A lot of the discussions we have about what's fair to tax seem to refer to questions of how people should “share the pain.” I don't like the way that discussion usually goes, but not because I don't think people should share pain. I just question the definition of “pain” that seems to get used.
And I should say at the outset that frequently when this discussion of alleged pain sharing comes up, a flat tax gets suggested as well. For some reason this is often asserted to be more fair. I don't think it is. But I'm going to assume a flat tax for presentation purposes here because a lot of people don't seem to understand how to visualize our present progressive tax system. Doing so won't affect any of the points I have to make.
Let's begin by looking at how this sharing of the pain is supposed to work. We'll imagine three different incomes of different sizes. We'll assume everyone is paying a proportional amount of their income. 15% is often suggested as an ideal flat tax. But it made my picture hard to annotate. So I'm going to use 30%. Again, it won't affect my point.
So here are some typical incomes. The green indicates the take-home that you have, and the gray is tax taken out. The longer bars are people making more income. The shorter bar is someone making less income. But it's all proportional, so it's all fair—right? Well, we'll come back to that.
Now the discussion is about the current suggestion that we take out more tax on people who have very high incomes. That would look like this:
The argument is made by those who might stand to lose that they're already paying a huge amount of tax. And now we want more. Oh woe is them. Look at that giant red bite. In fact, look hard at it. Focus on it. Be hypnotized by it. Especially don't look at the green part to the left of it because if you look there, you might not feel like the person who's complaining is hurting so much. Just look to the red.
Actually, that's not the real argument I want to make. But it is one thing that should already have you thinking “Maybe proportionality isn't all there is to this picture.” Those pushing proportionality would be happier with this picture because they like the idea of shared pain:
There's another concept I want to introduce at this point. I'm going to call it the concept of “enough.” We can have a discussion later about what that line is. But wherever it is, the line of “enough” is what I want to define as the line where people can reasonably live. It supports sentences like “I don't have enough.” or “You have more than enough.” It looks like this:
Right away, you notice that some people might not make enough. In this chart, everyone makes enough before taxes, but after existing taxes, one person is already hurting. I've marked that in red. And that's with the proportional tax. They had just barely enough, but merely asking them to participate in taxes meant they didn't have enough after all. I don't think people who make exactly enough or less than enough should have to pay taxes. It's a sham. If they're really not making enough, someone will have to help them—either another person or the government. Why take money away just to give it back? Unless people are making enough, there's no real money to take.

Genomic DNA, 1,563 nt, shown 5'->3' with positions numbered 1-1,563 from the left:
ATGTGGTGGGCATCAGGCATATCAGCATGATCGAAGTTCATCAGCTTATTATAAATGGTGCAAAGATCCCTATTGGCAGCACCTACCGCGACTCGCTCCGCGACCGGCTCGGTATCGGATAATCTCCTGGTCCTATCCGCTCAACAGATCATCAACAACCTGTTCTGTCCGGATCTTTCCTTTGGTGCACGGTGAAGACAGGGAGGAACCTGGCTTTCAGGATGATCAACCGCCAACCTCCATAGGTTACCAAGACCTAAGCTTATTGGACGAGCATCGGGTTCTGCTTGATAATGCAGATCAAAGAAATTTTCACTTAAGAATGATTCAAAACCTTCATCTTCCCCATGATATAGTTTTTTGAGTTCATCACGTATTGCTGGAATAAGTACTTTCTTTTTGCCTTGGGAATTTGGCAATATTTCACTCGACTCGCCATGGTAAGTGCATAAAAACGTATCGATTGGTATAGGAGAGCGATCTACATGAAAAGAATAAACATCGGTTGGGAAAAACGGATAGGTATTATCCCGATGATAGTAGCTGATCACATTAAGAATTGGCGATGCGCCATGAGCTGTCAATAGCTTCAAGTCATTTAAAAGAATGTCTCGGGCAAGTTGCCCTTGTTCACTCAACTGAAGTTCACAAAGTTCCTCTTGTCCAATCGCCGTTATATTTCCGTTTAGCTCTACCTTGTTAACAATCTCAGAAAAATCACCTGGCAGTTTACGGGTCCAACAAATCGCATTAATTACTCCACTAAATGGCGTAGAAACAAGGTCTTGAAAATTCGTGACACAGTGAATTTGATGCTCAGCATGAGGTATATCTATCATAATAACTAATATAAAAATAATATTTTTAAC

And if we want to add more tax, is that increasing the pain? Well, sure, for those who are not making enough. Because they're the ones whose needs are being cut into. Above the line of enough, I don't think it's fair to say you're experiencing pain in the first place, and unless the increase in tax causes you to cross the enough line, I don't think you get to complain about increased pain—or pain at all.
And this is the thing. Incomes scale but needs really don't. Oh, sure, we can all get used to having really big houses, vacation homes, jets, really nice clothes, etc. I think it's great to have things like that. But when you get to the point of not just having them but not knowing how you'd live without them, and not being willing to sacrifice some of that for the sake of others who are truly needy, you're pushing a line with me. Certainly, at minimum, if you claim to be experiencing pain because you don't receive money at quite the lavish level you've been used to receiving it, you've lost all touch. It's time to be reminded that you're behaving like a spoiled child and to be told that you should be ashamed.
Proportionality doesn't work without exemptions for the low end. That's why we have a progressive tax system.
And sharing the pain equally is meaningless because we're not all in pain. If you're making enough, at least have the courtesy to acknowledge the fact. You're not showing yourself in a flattering light when you behave like you're hurting if you're not. The world has bigger problems than your imagined pain.
Enough of that.
Author's Note: If you got value from this post, please “Share” it.
Originally published August 10, 2011 at Open Salon, where I wrote under my own name, Kent Pitman.
This post was an Open Salon “Editor’s Pick”.
Tags (from Open Salon): politics, fair tax, proportional tax, shame, ashamed, hurting, pain, share the pain, sharing the pain, proportional, proportionality, enough, not enough, more than enough, surplus, need, needs, want, wants, taxation